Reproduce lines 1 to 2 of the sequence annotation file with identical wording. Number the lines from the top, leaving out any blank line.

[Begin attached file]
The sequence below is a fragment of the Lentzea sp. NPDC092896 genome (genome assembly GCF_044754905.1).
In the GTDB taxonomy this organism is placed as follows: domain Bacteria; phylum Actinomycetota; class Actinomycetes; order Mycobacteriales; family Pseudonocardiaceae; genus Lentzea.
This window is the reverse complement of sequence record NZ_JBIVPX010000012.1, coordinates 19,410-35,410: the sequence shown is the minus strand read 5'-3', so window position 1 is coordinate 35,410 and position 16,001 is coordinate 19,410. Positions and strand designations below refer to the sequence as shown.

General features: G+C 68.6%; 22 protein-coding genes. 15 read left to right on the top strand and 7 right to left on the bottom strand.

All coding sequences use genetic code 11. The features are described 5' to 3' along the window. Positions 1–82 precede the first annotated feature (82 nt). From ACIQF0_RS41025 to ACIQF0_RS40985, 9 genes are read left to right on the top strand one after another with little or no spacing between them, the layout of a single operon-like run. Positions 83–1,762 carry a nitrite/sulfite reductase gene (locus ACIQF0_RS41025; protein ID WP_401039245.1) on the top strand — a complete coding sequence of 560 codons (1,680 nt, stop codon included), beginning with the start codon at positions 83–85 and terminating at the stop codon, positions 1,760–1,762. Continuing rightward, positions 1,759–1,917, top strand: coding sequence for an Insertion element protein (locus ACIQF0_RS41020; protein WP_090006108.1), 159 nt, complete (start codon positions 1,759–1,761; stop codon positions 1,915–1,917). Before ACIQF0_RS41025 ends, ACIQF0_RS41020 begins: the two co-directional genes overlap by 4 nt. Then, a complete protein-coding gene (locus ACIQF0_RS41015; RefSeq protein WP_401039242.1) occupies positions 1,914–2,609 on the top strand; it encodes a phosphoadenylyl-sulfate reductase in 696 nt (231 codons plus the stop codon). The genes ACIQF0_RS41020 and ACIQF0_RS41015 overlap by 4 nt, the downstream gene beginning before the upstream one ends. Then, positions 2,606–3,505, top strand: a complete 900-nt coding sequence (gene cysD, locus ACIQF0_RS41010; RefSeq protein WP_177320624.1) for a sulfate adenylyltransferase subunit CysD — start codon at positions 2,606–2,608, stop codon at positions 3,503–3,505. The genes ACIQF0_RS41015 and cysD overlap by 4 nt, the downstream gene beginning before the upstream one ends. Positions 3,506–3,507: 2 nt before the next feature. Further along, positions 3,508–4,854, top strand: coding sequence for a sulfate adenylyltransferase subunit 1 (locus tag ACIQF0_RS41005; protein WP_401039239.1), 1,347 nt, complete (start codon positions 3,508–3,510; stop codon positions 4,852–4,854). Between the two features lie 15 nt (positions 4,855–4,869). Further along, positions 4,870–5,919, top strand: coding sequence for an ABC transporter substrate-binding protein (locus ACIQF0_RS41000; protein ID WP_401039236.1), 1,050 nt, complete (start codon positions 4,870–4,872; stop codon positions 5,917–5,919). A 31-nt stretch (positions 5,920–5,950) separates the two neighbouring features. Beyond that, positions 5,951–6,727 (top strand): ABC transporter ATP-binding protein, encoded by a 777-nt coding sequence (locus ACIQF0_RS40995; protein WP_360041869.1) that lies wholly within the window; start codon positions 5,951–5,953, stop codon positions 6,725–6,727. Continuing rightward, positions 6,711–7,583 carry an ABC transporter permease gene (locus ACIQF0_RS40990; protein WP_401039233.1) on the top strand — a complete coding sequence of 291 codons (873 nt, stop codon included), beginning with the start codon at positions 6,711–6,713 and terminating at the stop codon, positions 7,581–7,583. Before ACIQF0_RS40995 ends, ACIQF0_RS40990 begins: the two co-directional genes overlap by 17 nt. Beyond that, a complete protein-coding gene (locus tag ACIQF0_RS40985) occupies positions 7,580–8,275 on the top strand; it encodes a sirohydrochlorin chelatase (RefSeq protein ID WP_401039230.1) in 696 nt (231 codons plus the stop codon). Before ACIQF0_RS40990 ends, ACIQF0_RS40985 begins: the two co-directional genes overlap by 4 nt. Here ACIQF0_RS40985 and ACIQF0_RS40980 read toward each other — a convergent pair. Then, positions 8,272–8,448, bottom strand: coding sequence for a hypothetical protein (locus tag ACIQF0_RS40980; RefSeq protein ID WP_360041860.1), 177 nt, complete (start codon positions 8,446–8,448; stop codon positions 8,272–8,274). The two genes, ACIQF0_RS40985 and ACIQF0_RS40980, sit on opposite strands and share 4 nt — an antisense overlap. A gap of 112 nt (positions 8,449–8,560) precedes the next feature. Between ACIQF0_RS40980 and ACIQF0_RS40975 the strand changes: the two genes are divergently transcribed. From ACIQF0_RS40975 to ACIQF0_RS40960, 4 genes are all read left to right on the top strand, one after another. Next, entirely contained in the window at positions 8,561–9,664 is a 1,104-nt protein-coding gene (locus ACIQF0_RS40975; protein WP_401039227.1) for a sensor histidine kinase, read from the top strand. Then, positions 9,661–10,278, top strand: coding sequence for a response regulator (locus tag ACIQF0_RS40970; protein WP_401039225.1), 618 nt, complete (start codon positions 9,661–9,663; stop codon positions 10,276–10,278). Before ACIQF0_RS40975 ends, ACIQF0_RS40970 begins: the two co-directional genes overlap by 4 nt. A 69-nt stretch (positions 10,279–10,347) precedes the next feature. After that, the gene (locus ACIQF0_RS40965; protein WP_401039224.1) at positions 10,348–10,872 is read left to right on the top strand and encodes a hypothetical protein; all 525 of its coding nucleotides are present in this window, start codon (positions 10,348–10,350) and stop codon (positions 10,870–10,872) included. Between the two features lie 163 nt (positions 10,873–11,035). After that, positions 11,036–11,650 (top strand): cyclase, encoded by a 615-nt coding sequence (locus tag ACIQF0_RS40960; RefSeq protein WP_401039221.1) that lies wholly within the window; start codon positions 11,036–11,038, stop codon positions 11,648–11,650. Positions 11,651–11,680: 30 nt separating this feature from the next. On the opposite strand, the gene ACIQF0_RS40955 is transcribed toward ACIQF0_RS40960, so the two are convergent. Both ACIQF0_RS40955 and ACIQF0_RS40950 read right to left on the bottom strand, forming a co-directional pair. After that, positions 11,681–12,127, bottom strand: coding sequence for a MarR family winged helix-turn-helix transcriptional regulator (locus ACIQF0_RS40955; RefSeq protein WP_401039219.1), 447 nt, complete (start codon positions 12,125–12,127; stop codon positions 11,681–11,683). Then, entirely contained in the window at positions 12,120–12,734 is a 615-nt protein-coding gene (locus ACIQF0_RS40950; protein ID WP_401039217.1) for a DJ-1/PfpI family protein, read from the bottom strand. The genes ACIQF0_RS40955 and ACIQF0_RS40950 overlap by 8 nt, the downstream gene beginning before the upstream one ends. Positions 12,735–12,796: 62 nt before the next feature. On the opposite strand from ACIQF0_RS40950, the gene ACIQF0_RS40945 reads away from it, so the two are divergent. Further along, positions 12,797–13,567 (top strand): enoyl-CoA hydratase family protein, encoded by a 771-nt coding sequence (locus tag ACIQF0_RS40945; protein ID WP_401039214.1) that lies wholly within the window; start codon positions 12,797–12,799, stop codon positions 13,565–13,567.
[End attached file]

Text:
The sequence below is a fragment of the Lentzea sp. NPDC092896 genome (genome assembly GCF_044754905.1).
In the GTDB taxonomy this organism is placed as follows: domain Bacteria; phylum Actinomycetota; class Actinomycetes; order Mycobacteriales; family Pseudonocardiaceae; genus Lentzea.